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Transportation

Engineering I (CE 653)


Rajesh Khadka
acem

Course Outline
125 = Full Marks
100 = Theory
80 = IOE Final Exam
20 = acem Internal
4 = Attendance
4 = QTs, UTs, CTs, Tutorials, Old questions, Assignments,
Presentations)
6 = Assessment 1
6 = Assessment II

25 = Practical
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1. Introduction to Transportation Engineering (8 M)


1.1 Introduction
1.2 Modes of Transportation
1.3 Comparison between Various Modes of Transportation
1.4 Historical Development of Roads and Road Construction in
Nepal
1.5 Transport Planning including Objective of Road Planning,
National Network Planning, Urban Road Network Planning and
Ring Roads
1.6 Classification of Roads (NRS)

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1.1 Introduction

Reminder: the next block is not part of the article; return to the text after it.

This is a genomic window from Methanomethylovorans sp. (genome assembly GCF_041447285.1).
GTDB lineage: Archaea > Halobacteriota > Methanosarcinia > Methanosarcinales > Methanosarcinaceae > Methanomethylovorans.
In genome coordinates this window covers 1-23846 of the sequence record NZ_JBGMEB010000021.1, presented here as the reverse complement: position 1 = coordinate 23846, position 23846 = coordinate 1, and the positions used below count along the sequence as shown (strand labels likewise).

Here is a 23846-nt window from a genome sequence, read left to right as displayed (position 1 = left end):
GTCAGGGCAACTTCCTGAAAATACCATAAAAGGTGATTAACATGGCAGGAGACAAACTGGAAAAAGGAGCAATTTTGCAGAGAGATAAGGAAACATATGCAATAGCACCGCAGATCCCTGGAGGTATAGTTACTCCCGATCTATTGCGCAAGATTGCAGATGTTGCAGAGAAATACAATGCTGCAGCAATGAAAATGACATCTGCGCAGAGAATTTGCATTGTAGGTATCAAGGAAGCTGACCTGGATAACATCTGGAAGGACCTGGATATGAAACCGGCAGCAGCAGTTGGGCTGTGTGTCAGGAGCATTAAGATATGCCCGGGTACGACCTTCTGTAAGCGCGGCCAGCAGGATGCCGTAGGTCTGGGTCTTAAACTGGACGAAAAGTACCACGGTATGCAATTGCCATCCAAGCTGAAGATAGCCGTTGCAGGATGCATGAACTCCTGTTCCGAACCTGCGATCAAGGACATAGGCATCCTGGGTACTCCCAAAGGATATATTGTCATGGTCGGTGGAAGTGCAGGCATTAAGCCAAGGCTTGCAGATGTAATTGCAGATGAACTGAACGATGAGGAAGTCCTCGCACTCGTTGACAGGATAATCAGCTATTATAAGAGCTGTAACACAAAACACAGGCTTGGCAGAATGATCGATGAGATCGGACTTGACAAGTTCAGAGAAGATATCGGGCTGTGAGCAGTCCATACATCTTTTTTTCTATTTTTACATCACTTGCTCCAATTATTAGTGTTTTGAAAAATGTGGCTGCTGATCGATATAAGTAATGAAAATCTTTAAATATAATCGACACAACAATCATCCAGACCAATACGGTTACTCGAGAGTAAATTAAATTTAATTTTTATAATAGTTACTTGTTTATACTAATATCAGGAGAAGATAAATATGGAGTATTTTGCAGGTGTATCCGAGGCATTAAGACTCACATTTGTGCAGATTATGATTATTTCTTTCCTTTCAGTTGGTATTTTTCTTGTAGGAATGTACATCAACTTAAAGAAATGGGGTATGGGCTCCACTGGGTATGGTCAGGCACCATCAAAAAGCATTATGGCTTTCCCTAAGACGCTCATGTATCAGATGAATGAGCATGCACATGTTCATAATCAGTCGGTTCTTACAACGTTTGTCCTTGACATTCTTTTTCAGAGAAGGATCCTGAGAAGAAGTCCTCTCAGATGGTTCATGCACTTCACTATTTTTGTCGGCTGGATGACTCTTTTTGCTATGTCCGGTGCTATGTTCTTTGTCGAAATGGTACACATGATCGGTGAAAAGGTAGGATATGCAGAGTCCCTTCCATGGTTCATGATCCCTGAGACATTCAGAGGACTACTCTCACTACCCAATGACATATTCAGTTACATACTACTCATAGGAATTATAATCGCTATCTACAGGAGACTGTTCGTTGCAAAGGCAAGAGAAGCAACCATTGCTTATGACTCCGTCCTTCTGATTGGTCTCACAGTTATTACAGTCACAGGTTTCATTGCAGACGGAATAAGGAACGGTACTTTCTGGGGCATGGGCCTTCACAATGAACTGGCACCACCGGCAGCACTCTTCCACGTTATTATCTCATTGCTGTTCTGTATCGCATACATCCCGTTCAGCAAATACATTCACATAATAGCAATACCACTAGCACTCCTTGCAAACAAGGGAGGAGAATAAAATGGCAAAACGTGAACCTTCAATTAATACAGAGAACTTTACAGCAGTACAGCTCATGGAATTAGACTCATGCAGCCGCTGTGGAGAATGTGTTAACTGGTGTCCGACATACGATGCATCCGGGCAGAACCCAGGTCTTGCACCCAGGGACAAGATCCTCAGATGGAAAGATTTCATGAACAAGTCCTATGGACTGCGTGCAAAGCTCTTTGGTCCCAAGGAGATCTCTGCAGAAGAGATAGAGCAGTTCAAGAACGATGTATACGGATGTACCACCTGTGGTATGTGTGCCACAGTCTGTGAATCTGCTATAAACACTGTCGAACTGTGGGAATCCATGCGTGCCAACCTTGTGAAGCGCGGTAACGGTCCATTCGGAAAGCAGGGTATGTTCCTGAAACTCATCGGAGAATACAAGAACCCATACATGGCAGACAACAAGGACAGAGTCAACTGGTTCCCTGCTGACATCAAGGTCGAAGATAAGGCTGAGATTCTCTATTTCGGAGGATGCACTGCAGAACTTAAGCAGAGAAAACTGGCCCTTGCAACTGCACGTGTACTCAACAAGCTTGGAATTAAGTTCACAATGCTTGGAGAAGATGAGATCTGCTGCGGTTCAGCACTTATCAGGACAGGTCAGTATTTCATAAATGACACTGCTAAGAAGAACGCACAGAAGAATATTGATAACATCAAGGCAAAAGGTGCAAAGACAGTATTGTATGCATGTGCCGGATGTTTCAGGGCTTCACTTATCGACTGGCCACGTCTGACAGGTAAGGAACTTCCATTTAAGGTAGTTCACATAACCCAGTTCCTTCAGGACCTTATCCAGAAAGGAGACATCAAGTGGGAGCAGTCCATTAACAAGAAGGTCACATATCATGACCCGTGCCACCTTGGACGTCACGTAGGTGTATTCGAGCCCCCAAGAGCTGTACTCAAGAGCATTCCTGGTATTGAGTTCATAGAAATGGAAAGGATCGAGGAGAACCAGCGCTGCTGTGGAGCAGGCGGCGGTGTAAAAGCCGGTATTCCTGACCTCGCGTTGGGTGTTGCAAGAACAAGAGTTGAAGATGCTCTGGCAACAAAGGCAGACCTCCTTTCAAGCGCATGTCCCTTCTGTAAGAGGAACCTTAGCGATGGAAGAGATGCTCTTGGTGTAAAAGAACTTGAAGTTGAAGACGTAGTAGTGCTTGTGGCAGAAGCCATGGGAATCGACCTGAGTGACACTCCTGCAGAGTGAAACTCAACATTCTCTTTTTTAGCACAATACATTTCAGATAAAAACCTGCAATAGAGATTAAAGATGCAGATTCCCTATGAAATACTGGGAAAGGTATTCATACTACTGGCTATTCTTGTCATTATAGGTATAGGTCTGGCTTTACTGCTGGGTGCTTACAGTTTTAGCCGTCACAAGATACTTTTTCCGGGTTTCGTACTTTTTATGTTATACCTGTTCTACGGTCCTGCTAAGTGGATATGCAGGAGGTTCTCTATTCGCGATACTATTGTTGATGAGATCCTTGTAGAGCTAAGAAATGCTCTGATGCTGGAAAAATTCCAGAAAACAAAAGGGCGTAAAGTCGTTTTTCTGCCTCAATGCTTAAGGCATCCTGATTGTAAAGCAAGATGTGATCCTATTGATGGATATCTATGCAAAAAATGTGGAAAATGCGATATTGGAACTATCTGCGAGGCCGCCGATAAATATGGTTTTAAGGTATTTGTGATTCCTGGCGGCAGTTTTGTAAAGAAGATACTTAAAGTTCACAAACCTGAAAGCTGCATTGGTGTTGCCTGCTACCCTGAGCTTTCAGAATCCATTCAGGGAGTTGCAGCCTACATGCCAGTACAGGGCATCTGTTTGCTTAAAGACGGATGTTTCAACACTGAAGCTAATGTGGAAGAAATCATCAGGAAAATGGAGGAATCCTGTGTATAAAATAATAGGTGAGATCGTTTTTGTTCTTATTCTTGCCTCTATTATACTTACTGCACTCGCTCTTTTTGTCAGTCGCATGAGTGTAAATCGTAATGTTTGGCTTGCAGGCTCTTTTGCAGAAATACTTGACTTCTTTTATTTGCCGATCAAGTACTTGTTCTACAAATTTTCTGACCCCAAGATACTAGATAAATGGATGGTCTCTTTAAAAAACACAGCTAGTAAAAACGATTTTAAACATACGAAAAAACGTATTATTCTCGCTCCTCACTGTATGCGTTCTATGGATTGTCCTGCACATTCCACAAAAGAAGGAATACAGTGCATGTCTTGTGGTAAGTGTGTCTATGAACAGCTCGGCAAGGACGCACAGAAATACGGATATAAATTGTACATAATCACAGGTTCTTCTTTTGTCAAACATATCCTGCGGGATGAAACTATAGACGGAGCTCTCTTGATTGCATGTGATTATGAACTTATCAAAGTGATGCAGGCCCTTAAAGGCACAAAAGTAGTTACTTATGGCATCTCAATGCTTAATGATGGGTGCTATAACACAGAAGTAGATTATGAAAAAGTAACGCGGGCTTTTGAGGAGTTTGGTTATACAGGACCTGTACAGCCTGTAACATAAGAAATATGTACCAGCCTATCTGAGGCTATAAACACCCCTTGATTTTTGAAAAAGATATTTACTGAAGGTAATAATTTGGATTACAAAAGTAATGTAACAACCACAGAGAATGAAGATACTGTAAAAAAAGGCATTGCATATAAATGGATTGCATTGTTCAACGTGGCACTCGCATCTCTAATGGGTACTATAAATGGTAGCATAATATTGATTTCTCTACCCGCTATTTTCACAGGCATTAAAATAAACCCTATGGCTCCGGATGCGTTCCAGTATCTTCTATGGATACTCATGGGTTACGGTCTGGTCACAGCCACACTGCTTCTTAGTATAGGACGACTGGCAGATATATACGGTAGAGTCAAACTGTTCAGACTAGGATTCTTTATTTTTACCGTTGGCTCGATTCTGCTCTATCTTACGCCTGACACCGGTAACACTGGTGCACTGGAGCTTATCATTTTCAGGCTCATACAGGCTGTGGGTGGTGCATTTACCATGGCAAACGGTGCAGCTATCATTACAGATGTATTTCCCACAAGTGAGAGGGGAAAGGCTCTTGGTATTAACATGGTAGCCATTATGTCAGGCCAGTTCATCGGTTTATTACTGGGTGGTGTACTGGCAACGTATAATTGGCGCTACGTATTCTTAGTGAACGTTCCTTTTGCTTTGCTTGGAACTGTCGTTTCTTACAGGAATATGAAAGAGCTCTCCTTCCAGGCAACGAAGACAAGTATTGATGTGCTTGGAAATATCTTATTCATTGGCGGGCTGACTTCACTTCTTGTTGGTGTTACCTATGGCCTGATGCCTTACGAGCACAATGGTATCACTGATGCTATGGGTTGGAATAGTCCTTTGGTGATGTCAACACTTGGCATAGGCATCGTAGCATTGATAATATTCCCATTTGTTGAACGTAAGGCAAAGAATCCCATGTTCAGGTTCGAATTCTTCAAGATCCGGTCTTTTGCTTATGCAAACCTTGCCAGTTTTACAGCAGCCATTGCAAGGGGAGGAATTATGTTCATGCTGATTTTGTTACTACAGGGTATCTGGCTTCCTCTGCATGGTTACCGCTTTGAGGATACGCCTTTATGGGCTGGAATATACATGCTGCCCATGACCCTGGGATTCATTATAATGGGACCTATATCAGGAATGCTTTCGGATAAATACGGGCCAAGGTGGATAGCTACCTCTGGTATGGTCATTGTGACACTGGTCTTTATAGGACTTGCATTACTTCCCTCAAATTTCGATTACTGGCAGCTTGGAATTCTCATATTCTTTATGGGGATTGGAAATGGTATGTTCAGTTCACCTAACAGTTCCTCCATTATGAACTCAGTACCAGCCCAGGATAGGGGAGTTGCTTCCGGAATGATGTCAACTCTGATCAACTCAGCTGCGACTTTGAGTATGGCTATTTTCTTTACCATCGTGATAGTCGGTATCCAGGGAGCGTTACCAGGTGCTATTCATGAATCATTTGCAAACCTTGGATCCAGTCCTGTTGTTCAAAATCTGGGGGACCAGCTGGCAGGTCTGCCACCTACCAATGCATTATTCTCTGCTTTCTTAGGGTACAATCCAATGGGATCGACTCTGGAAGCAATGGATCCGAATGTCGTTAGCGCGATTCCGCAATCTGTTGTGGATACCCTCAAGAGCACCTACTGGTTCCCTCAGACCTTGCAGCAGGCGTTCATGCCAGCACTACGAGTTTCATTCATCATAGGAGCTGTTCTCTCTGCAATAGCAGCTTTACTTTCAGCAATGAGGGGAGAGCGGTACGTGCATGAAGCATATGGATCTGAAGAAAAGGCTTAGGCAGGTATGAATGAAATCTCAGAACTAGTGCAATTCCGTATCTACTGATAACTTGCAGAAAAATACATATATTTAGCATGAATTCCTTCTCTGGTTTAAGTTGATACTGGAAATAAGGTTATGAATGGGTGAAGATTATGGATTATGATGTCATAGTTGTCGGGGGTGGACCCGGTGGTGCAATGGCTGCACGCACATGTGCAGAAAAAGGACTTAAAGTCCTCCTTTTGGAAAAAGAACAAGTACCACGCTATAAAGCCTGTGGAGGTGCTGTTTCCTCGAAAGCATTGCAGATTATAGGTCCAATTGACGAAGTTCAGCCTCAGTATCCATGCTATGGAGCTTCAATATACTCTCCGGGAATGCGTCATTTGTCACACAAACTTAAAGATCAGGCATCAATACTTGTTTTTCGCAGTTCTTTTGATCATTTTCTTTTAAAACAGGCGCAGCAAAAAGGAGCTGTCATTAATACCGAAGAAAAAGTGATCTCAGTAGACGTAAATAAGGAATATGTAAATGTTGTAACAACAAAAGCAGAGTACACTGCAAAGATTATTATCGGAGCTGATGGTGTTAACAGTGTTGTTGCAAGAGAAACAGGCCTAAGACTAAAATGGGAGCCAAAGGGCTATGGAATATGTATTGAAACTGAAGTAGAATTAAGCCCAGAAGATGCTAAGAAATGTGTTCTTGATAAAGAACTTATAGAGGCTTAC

1.1.1 What is Transportation or Transport?
1.1.2 What is Transportation or Transport Engineering?
1.1.3 What is Highway Engineering?
1.1.4 Scope of Highway Engineering
1.1.5 Basic Purpose of Transportation
1.1.6 Scope of Transportation or Transport Engineering?
1.1.7 History/Evolution of Transportation
1.1.8 Role/Impact of Transportation
1.1.9 What is Transportation System?
1.1.10 Components of Transportation System
1.1.11 Characteristics of Transportation System
1.1.12 Classification of Transportation System
1.1.13 Private and Public Transportation

1.1.14 Urban Transportation System


1.1.15 History of Urban Transportation System

1.1.16 Urban Transportation System in Kathmandu, Nepal


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1.1.1 What is Transportation or Transport?


Transportation (American English) or Transport (British English) is the